Golf is a game seen by many as sedentary, although those who play the game know the physical strain it can place on the body. The last thing any golfer wants is to have to sit out a few rounds of golf every year because of pain or injury. Anybody who watches golf on TV or follows the current PGA players throughout their career can tell you that gone are the days when players were out of shape and overweight. Nowadays on the tour, each player follows a rigorous off-season and even in-season training regimen to stay at the top of their game throughout the season. Pioneers like Tiger Woods have shown that staying physically strong is a key component to not only winning, but winning consistently over the years.
Low back pain is consistently the number one injury that golfers suffer/play through every year. Typically, the pain is right sided with a right handed player, and vice versa for lefties like Phil Mickelson. During a proper golf swing, a player must rotate through their upper back (thoracic spine) and hips, while maintaining low back posture. By doing this a player can harness the most power and consistency from their swing. However, when done improperly, the golf swing can turn into a violent motion, and when performed over the course of 70-120 strokes a round, can turn into pain. When looking at all golfers, the cause for back pain can be typically attributed to by two factors;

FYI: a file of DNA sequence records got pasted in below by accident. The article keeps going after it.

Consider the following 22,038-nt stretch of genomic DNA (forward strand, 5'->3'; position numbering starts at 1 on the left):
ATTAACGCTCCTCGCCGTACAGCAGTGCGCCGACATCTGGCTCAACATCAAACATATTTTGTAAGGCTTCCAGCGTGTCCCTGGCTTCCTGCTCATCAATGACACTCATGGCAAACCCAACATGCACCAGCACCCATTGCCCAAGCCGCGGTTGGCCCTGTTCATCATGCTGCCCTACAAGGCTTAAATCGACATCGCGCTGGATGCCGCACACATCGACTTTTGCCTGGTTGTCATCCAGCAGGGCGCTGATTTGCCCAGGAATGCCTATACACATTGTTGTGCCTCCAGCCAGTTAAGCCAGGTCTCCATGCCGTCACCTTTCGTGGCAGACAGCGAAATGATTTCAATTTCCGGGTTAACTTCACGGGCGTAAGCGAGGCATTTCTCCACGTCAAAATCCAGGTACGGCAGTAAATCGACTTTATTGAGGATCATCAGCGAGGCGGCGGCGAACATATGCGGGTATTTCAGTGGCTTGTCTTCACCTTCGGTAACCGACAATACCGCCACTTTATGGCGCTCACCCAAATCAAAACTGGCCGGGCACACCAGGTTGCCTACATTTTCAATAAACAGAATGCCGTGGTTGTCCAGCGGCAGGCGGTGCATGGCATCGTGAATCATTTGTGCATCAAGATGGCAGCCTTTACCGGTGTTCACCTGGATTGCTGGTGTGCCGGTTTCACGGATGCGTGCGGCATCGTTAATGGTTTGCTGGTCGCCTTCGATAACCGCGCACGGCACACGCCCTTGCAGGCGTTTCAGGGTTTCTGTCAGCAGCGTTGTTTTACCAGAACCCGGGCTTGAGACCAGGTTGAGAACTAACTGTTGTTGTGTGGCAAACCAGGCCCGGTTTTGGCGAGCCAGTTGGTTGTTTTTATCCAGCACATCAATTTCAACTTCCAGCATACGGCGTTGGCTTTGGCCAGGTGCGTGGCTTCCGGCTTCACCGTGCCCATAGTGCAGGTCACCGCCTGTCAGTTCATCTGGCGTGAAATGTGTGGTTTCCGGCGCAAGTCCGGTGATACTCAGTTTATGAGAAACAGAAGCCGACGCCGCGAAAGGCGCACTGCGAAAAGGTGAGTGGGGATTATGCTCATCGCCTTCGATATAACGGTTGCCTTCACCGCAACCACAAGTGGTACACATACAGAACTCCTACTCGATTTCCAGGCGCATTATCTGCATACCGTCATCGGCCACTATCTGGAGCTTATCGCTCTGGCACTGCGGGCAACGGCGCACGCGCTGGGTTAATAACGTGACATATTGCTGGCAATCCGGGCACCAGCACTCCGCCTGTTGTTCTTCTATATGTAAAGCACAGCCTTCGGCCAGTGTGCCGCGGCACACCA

- A lack of movement, or mobility throughout the swing coming from a player’s hips and upper back or thoracic spine
- A lack of core and abdominal strength, causing too much movement in a player’s low back
Simply put, a player’s low back is built for stability, while a player’s upper back and hips are meant to give a player their movement throughout the swing. Too often a player’s hips and upper back remain tight, causing them to compensate by getting movement elsewhere such as the low back. When addressing factor number one (or lack of movement in a player’s upper back and hips) it is important for any golfer to include a certain amount of stretching/mobility training into their daily exercise routine. Some of the key muscle groups a player may want to stretch during their daily fitness routine are their obliques, hamstrings, hip flexors, and glutes. By stretching these groups of muscles during an exercise program a player can help to ensure proper body mechanics throughout the entire golf season.
The second factor, lack of core and abdominal strength, also can also be addressed through a regular training/fitness program. As mentioned prior, the low back is meant for stability throughout the golf swing. If a player lacks the core strength/power to stabilize this key area of the body throughout his/her swing, it usually translates to low back pain during or following the round. When addressing this area during a fitness program it is important to train not only the abdominal (stomach) muscles, but also the ones on the sides and low back. Starting off with exercises such as a plank, side planks, or bridging can get any golfer started without any equipment.
The most important thing that any golfer can do, which can lead to shaving a few strokes off of their game is to warm up properly prior to playing a round of golf. By stretching and warming up prior to playing a round, the body is able to increase blood flow to key areas of the body and also prepare muscles, tendons, and ligaments for the constant stretching and shortening that happens throughout a swing. When a player does not warm up prior to playing, body tissue is less elastic and more prone to injury. Even taking 5-10 minutes before any round of golf can significantly lower a player’s chance for injury.
By following these tips for fitness, any golfer can ensure that their golf season remains pain and injury free. As we all know and as any golfer can tell you, more time on the course makes for a much more enjoyable year of golf.